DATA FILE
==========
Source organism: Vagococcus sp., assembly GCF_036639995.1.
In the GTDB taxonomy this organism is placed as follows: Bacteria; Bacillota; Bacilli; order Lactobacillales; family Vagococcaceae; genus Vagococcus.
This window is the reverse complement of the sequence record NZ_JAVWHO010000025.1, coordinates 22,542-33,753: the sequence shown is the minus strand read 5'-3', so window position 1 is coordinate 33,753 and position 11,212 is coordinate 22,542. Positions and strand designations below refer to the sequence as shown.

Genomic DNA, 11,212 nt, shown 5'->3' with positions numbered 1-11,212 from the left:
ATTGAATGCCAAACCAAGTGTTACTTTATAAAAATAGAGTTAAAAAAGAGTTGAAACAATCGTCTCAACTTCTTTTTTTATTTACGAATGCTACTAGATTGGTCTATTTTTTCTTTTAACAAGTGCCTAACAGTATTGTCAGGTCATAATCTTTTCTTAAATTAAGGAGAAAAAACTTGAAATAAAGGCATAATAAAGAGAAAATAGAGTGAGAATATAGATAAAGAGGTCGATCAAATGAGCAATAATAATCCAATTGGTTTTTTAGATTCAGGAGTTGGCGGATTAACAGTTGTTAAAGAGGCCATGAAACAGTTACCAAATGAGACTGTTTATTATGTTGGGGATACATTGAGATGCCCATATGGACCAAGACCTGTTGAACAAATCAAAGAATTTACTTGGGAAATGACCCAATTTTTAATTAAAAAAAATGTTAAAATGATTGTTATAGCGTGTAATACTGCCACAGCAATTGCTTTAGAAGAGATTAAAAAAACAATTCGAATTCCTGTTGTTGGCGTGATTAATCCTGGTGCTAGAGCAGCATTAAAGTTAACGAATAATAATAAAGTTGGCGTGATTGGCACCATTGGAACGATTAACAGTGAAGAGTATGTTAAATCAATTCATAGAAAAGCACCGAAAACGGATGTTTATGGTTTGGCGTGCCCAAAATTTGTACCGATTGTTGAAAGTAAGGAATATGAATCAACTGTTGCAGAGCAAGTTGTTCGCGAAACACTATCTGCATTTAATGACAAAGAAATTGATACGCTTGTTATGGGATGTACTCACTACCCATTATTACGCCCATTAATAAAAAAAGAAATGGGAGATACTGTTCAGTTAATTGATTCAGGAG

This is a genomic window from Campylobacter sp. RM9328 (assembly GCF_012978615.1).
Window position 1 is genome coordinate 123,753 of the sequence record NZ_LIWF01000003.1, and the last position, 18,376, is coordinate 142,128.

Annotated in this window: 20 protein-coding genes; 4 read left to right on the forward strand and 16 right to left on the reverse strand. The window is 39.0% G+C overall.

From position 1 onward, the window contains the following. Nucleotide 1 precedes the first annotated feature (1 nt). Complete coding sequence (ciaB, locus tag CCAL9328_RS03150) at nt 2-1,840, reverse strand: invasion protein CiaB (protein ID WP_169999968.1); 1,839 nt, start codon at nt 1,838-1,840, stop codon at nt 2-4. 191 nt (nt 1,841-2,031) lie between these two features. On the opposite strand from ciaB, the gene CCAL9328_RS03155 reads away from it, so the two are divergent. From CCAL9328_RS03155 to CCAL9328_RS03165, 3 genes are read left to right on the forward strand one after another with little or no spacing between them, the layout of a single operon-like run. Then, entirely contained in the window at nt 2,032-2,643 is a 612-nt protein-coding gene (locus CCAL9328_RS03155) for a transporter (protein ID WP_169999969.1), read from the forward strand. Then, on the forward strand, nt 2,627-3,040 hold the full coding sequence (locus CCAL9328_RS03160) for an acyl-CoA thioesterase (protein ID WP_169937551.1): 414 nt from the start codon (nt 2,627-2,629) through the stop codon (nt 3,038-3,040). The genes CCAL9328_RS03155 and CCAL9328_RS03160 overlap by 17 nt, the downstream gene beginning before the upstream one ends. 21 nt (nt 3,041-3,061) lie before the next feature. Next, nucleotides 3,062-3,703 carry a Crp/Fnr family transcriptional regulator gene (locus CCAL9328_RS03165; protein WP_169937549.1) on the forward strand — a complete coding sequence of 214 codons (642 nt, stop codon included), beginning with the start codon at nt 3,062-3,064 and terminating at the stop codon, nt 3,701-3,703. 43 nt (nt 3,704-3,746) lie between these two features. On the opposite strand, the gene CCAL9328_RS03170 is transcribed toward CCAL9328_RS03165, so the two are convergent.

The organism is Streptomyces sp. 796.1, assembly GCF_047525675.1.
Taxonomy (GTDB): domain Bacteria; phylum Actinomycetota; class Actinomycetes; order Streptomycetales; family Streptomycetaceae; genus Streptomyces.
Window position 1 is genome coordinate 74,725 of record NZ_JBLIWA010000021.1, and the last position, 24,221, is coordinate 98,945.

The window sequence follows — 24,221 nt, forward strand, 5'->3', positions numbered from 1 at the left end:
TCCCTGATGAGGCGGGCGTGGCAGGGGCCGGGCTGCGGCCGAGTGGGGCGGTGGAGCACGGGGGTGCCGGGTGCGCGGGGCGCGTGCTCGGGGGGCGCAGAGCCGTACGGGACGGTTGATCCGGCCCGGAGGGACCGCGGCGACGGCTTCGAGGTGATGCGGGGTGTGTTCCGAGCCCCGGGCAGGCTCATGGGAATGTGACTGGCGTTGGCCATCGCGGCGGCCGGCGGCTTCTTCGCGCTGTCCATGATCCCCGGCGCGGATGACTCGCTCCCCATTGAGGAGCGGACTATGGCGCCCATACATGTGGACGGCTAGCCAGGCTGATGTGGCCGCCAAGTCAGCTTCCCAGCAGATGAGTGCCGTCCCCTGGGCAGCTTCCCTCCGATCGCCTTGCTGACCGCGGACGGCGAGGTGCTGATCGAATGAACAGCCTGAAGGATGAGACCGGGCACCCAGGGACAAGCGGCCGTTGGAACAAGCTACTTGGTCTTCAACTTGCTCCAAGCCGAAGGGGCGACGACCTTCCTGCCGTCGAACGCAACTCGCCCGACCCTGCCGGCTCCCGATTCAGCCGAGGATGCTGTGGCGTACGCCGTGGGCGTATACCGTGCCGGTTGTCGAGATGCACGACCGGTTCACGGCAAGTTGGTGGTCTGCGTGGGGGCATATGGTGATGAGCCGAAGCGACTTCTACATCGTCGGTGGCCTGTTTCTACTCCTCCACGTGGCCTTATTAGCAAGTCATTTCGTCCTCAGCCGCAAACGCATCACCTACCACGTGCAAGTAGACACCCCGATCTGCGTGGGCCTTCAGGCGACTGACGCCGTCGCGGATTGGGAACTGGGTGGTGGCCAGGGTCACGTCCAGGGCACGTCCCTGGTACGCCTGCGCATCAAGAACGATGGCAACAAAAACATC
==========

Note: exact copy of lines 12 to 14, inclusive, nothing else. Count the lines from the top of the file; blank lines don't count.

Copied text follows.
Window position 1 is genome coordinate 74,725 of record NZ_JBLIWA010000021.1, and the last position, 24,221, is coordinate 98,945.

The window sequence follows — 24,221 nt, forward strand, 5'->3', positions numbered from 1 at the left end:
TCCCTGATGAGGCGGGCGTGGCAGGGGCCGGGCTGCGGCCGAGTGGGGCGGTGGAGCACGGGGGTGCCGGGTGCGCGGGGCGCGTGCTCGGGGGGCGCAGAGCCGTACGGGACGGTTGATCCGGCCCGGAGGGACCGCGGCGACGGCTTCGAGGTGATGCGGGGTGTGTTCCGAGCCCCGGGCAGGCTCATGGGAATGTGACTGGCGTTGGCCATCGCGGCGGCCGGCGGCTTCTTCGCGCTGTCCATGATCCCCGGCGCGGATGACTCGCTCCCCATTGAGGAGCGGACTATGGCGCCCATACATGTGGACGGCTAGCCAGGCTGATGTGGCCGCCAAGTCAGCTTCCCAGCAGATGAGTGCCGTCCCCTGGGCAGCTTCCCTCCGATCGCCTTGCTGACCGCGGACGGCGAGGTGCTGATCGAATGAACAGCCTGAAGGATGAGACCGGGCACCCAGGGACAAGCGGCCGTTGGAACAAGCTACTTGGTCTTCAACTTGCTCCAAGCCGAAGGGGCGACGACCTTCCTGCCGTCGAACGCAACTCGCCCGACCCTGCCGGCTCCCGATTCAGCCGAGGATGCTGTGGCGTACGCCGTGGGCGTATACCGTGCCGGTTGTCGAGATGCACGACCGGTTCACGGCAAGTTGGTGGTCTGCGTGGGGGCATATGGTGATGAGCCGAAGCGACTTCTACATCGTCGGTGGCCTGTTTCTACTCCTCCACGTGGCCTTATTAGCAAGTCATTTCGTCCTCAGCCGCAAACGCATCACCTACCACGTGCAAGTAGACACCCCGATCTGCGTGGGCCTTCAGGCGACTGACGCCGTCGCGGATTGGGAACTGGGTGGTGGCCAGGGTCACGTCCAGGGCACGTCCCTGGTACGCCTGCGCATCAAGAACGATGGCAACAAAAACATC